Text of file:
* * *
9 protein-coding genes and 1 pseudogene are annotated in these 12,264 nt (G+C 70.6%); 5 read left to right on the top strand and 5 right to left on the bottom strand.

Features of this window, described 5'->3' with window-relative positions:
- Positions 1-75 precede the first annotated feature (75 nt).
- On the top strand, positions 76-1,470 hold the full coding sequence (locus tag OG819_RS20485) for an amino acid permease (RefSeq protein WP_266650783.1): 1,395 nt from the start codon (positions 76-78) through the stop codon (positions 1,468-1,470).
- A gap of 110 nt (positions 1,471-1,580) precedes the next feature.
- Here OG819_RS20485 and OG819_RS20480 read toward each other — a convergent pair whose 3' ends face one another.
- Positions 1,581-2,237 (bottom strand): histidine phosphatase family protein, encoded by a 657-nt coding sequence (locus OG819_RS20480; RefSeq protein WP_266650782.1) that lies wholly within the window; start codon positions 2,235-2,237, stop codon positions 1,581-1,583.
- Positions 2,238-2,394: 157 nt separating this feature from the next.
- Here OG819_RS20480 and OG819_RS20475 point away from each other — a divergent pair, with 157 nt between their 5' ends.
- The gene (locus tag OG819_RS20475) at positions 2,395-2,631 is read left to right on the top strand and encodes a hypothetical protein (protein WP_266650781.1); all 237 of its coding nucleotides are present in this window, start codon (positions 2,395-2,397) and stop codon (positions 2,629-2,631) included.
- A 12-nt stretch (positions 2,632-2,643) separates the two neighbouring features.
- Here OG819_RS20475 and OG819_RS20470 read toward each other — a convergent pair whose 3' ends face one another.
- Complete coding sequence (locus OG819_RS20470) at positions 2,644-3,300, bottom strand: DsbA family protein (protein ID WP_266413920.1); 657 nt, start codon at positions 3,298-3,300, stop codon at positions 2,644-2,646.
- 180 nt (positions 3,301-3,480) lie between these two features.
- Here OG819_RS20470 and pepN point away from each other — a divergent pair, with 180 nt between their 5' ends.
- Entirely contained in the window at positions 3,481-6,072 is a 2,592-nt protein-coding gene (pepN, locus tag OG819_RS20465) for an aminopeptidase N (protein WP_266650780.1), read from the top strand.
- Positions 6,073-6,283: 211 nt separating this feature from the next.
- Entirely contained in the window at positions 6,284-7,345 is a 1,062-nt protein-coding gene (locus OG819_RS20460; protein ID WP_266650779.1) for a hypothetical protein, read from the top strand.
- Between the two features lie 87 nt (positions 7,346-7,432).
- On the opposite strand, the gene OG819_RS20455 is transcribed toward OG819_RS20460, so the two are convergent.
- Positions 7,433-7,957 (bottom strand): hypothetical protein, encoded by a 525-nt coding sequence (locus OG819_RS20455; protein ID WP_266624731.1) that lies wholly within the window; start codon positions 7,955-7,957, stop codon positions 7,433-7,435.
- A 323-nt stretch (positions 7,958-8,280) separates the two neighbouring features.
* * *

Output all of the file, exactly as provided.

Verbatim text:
9 protein-coding genes and 1 pseudogene are annotated in these 12,264 nt (G+C 70.6%); 5 read left to right on the top strand and 5 right to left on the bottom strand.

Features of this window, described 5'->3' with window-relative positions:
- Positions 1-75 precede the first annotated feature (75 nt).
- On the top strand, positions 76-1,470 hold the full coding sequence (locus tag OG819_RS20485) for an amino acid permease (RefSeq protein WP_266650783.1): 1,395 nt from the start codon (positions 76-78) through the stop codon (positions 1,468-1,470).
- A gap of 110 nt (positions 1,471-1,580) precedes the next feature.
- Here OG819_RS20485 and OG819_RS20480 read toward each other — a convergent pair whose 3' ends face one another.
- Positions 1,581-2,237 (bottom strand): histidine phosphatase family protein, encoded by a 657-nt coding sequence (locus OG819_RS20480; RefSeq protein WP_266650782.1) that lies wholly within the window; start codon positions 2,235-2,237, stop codon positions 1,581-1,583.
- Positions 2,238-2,394: 157 nt separating this feature from the next.
- Here OG819_RS20480 and OG819_RS20475 point away from each other — a divergent pair, with 157 nt between their 5' ends.
- The gene (locus tag OG819_RS20475) at positions 2,395-2,631 is read left to right on the top strand and encodes a hypothetical protein (protein WP_266650781.1); all 237 of its coding nucleotides are present in this window, start codon (positions 2,395-2,397) and stop codon (positions 2,629-2,631) included.
- A 12-nt stretch (positions 2,632-2,643) separates the two neighbouring features.
- Here OG819_RS20475 and OG819_RS20470 read toward each other — a convergent pair whose 3' ends face one another.
- Complete coding sequence (locus OG819_RS20470) at positions 2,644-3,300, bottom strand: DsbA family protein (protein ID WP_266413920.1); 657 nt, start codon at positions 3,298-3,300, stop codon at positions 2,644-2,646.
- 180 nt (positions 3,301-3,480) lie between these two features.
- Here OG819_RS20470 and pepN point away from each other — a divergent pair, with 180 nt between their 5' ends.
- Entirely contained in the window at positions 3,481-6,072 is a 2,592-nt protein-coding gene (pepN, locus tag OG819_RS20465) for an aminopeptidase N (protein WP_266650780.1), read from the top strand.
- Positions 6,073-6,283: 211 nt separating this feature from the next.
- Entirely contained in the window at positions 6,284-7,345 is a 1,062-nt protein-coding gene (locus OG819_RS20460; protein ID WP_266650779.1) for a hypothetical protein, read from the top strand.
- Between the two features lie 87 nt (positions 7,346-7,432).
- On the opposite strand, the gene OG819_RS20455 is transcribed toward OG819_RS20460, so the two are convergent.
- Positions 7,433-7,957 (bottom strand): hypothetical protein, encoded by a 525-nt coding sequence (locus OG819_RS20455; protein ID WP_266624731.1) that lies wholly within the window; start codon positions 7,955-7,957, stop codon positions 7,433-7,435.
- A 323-nt stretch (positions 7,958-8,280) separates the two neighbouring features.